angle-left Raising Kids on a Ranch

Raising Kids on a Ranch

Ranch kids get well acquainted with hard work, traditions – and a whole lot of freedom and fun.

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Family traditions are part of the weave of ranch life in the West, fostering the passage of knowledge between the generations who take part in this unique way of life.

So what’s it like to grow up on a big outfit where your “yard” stretches endlessly to the horizon in every direction, and you see way more horses and cattle than people? The Neubert family can shed a little light on that.

On a journalistic visit to the Neubert family ranch, freelance writer Tom Moates gained a first-hand look at a current generation growing up on the ranch, and how Jim Neubert and his siblings carry on the same traditions that raised them. 

  • Family traditions are part of the weave of ranch life, fostering the passage of knowledge between the generations who take part in this unique way of life. Learned skills can turn into lifetime careers. “My dad was in charge of the horse program (when I was growing up). We’d help him break them to lead when we were little.” 
  • Childhood heroes don’t come from the TV screen. “Growing up there, we didn’t have any television. Pretty much all our heroes were either guys that worked on the ranch or friends like the Dorrances. Once in a while, Tom Dorrance would come over there, and everybody talked about how good a hands those guys were. So growing up, that was your heroes.”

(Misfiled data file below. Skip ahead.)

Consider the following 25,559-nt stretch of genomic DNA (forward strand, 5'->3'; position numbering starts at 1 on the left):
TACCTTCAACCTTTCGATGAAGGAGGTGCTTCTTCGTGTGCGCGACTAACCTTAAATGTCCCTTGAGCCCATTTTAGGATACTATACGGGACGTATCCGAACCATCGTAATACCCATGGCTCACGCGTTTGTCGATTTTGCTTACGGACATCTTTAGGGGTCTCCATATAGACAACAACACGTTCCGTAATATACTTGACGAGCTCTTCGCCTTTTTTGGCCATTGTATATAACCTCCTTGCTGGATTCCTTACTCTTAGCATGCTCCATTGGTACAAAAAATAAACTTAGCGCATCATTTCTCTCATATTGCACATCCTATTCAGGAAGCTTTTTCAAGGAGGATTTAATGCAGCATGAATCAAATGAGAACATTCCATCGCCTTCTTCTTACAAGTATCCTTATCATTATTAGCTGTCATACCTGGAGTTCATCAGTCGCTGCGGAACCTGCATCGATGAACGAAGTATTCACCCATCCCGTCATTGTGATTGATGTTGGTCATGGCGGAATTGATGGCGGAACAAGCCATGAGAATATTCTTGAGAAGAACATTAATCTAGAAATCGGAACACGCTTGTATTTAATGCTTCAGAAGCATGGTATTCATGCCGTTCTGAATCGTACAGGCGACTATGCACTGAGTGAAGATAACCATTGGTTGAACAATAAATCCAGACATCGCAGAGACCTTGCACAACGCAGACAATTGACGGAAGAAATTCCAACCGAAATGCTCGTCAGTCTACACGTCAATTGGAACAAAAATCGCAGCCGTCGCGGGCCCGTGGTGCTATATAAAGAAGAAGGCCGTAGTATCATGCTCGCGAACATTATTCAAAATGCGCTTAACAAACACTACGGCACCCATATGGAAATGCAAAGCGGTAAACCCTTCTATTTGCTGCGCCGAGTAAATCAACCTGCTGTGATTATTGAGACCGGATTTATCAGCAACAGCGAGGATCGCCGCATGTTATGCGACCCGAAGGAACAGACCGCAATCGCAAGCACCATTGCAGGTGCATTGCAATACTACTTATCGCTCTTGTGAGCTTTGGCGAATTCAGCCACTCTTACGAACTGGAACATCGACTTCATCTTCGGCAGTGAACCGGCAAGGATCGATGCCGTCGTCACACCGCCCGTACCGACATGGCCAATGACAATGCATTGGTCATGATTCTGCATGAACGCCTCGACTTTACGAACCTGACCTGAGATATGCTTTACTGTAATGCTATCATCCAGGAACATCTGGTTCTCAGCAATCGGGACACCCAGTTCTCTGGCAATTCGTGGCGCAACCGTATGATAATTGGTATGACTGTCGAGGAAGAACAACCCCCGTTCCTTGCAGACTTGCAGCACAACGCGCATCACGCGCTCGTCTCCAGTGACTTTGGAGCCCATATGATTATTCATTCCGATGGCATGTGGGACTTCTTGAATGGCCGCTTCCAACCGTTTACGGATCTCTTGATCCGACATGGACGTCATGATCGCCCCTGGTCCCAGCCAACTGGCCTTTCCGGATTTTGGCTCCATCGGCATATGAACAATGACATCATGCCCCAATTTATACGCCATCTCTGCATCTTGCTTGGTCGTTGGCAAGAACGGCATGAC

• Hard work and character are traits taught early in life. Jim started his first horse when he was 8. The next year, as the kids were halter-breaking nine yearling colts, an extended rainy period set in. Jim says he hardly weighed 50 pounds, and with work on the ranch temporarily at a standstill, his father suggested he play around with starting those young horses under saddle for something to do.
  • Starting young, problem solving is a daily routine and expectation. “I was too short to saddle (the colts),” Jim says, “but I would get a bucket and get them saddled up, longe them both ways and get them up to the fence and get on them. Trot them around both ways, get my rope down, I had a piece of plastic I could pack around. I put 10 rides on all of them. I was pretty little. Rode them all with my pony saddle and pony bridle.”
  • Ranch kids don’t get “fenced in.” Jim’s life as a ranch kid revolved around horses – and renowned horsemen. “I liked it. It was pretty much total freedom.”

Tom Moates is a freelance writer from Floyd, Virginia. Visit www.tommoates.com to learn more about his books.